Inspired by Gobi (Cauliflower) Manchurian Dry, a popular Indo-Chinese appetizer we sampled at a Bengali restaurant, this lighter version skips the breading and deep frying, but not the flavor. Recipe below.
So this is the third consecutive post that starts by talking about a recent road trip. Last weekend found us in the Motor City. We saw some stellar art—at the Museum of Contemporary Art Detroit, at the Detroit Institute of Arts and on the city streets. Detroit is home to a talented, lively graffiti art scene.
We also ate some amazing food—some of it definitively American, but most of it brought to the city by immigrants. We’re always happy to eat at Señor Lopez, on the edge of Mexican Town. The food is delicious, authentic, plentiful and cheap, and the service is unfailingly friendly. But what really captured our culinary hearts this visit was a pair of Bengali meals. [click to continue…]
Savory, crunchy and often spicy, pickled kimchi is the Korean national dish. It’s also the delicious heart of this weeknight-quick pancake. Recipe below.
Kimchi is a living thing—beautiful, colorful, naturally fermented cabbage, rich with garlic, red pepper, fiber and vitamins. When I opened the jar of kimchi to make this pancake, it began bubbling around the edges of the liquid in a very satisfying way.
We first thought of making this pancake a few weeks ago, when we were passing through Rochester, New York and had dinner at Young’s Korean Restaurant. And if you ever happen to be in that part of the world, get your GPS to take you there (and you’ll need it). Young’s is cozy and welcoming, but it is located kind of beyond a dreadful strip mall hell, in the confusing middle of an office park, in what looks like a warehouse on: Mushroom Boulevard. It is just wonderful. Everything we had that night was delicious, the banchan were crunchy and fresh and the humblest dish of all was this simple pancake. It was so unassuming, and yet so flavorful, that I just had to give it a try. [click to continue…]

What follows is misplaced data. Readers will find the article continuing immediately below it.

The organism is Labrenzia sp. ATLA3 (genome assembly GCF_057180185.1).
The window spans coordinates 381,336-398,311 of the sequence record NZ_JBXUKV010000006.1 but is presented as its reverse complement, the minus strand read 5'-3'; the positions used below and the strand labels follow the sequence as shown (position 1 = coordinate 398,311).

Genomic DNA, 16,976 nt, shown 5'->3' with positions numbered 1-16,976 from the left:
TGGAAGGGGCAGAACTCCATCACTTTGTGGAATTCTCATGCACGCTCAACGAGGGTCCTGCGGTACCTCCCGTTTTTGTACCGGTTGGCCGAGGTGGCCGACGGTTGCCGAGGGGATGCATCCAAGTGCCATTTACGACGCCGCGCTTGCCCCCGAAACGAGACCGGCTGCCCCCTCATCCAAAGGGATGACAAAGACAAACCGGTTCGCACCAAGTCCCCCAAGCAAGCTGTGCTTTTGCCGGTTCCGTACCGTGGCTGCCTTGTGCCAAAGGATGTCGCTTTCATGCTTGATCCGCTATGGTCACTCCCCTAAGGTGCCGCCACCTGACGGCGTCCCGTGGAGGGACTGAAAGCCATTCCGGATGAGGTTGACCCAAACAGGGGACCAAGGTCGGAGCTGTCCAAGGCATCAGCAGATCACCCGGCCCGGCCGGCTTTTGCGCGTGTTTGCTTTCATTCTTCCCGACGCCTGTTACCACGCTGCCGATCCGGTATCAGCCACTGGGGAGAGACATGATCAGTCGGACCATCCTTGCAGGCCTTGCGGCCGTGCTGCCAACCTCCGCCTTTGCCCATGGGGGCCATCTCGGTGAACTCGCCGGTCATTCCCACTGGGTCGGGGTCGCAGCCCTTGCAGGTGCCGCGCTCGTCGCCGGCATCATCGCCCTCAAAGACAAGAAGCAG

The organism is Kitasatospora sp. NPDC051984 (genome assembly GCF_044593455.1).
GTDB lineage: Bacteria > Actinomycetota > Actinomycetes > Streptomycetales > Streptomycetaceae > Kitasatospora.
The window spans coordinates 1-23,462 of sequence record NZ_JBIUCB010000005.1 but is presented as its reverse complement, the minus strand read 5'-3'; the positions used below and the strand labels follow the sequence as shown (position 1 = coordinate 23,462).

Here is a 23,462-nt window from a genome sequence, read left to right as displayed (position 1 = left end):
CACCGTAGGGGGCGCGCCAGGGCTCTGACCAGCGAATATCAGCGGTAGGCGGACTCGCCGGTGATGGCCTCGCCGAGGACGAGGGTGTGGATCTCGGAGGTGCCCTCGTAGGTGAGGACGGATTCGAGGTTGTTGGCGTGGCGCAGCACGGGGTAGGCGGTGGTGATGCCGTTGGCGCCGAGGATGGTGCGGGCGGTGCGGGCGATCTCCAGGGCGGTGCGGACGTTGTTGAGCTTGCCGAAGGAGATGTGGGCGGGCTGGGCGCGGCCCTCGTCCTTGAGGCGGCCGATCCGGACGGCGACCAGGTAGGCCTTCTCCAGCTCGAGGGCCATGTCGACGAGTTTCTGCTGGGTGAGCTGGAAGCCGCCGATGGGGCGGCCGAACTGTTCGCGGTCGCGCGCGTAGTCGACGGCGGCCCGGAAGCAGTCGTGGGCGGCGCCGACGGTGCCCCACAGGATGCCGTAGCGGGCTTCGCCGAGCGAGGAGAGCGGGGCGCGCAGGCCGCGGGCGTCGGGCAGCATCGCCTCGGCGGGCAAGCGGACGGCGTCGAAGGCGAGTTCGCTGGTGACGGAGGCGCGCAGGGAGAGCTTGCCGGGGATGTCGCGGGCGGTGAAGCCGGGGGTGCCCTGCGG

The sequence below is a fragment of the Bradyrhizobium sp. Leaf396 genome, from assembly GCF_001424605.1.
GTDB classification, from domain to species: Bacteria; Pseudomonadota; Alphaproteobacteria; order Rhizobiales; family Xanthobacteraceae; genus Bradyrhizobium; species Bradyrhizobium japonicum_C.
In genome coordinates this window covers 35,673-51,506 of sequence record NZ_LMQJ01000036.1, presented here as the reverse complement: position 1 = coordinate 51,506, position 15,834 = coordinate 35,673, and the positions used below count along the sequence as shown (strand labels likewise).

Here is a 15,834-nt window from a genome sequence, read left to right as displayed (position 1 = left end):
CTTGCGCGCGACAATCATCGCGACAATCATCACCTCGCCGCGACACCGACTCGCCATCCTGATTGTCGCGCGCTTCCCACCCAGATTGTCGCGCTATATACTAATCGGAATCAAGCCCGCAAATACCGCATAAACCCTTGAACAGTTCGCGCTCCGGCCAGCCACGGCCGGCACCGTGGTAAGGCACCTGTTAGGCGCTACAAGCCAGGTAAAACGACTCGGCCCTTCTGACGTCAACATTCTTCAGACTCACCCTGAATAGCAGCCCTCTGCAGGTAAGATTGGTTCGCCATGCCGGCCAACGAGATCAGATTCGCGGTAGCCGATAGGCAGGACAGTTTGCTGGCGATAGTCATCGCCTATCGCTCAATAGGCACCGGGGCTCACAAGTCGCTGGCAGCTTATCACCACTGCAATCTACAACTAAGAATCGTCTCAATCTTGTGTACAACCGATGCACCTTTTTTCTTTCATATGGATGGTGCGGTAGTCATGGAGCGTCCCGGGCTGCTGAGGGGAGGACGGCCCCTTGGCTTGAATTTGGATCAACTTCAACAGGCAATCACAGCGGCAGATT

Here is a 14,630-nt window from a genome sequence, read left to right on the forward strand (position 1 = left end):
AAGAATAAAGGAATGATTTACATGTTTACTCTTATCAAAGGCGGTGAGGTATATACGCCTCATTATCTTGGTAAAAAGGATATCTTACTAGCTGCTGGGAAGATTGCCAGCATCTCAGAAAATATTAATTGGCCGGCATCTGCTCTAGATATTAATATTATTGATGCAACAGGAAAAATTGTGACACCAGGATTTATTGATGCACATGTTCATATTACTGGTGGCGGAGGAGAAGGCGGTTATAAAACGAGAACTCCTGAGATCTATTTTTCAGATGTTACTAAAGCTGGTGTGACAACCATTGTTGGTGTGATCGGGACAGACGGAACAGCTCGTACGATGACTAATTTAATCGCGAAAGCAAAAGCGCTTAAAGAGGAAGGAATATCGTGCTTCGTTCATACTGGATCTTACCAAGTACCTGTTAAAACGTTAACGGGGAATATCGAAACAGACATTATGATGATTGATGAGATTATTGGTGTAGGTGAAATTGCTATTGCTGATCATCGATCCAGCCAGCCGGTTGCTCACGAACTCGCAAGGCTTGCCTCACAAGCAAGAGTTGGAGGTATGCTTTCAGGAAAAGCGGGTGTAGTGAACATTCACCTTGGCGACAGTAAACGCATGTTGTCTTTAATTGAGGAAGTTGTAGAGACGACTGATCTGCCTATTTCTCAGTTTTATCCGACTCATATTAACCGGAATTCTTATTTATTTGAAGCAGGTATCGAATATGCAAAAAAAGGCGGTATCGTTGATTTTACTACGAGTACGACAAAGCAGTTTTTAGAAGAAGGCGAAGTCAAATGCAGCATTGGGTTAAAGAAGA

Based on a lively side dish we had on a recent trip, this quick vegetarian pasta dish makes the most of in-season-now asparagus and gets a bright flavor boost from balsamic vinegar. Recipe below.
We were in St. Louis a few weeks ago, visiting our friends Rich and Laura. As usual, we ate lots of good food there. Scoops of Ozark black walnut ice cream at Crown Candy Kitchen. Heart healthy (and satisfying) egg white breakfast sandwiches at the bustling Nadoz Euro Bakery and Cafe. Local, seasonal-focused classic French cuisine at Franco, housed in the former Welsh Baby Carriage Factory across the street from Soulard Market.
But our favorite meal was prepared in our friends’ hardworking, beautiful open kitchen. Laura is a vegetarian whose diet skews mostly vegan, with detours into pescetarian. That doesn’t keep her from cooking meat for her omnivorous family and friends, though. [click to continue…]
Ripe mango and bananas, chopped walnuts and vanilla create a flavorful, not-too-sweet dessert bread. Substituting canola oil for butter lightens it up. Recipe below.
That’s right. The guy who never bakes has baked again. But a bread like this is so easy that it doesn’t feel like baking. There’s no sifting, no kneading, no waiting for dough to rise (and punching it down and waiting some more). You don’t even need to haul out the mixer for this bread—a wooden spoon will do just fine.
Of course despite the name, Mango Banana Bread is really more of a loaf cake than a bread. And therein lies some of the ease. You’re not producing a temperature-humidity-time-sensitive dough; you’re making a batter. At least for me, batters are much more forgiving. [click to continue…]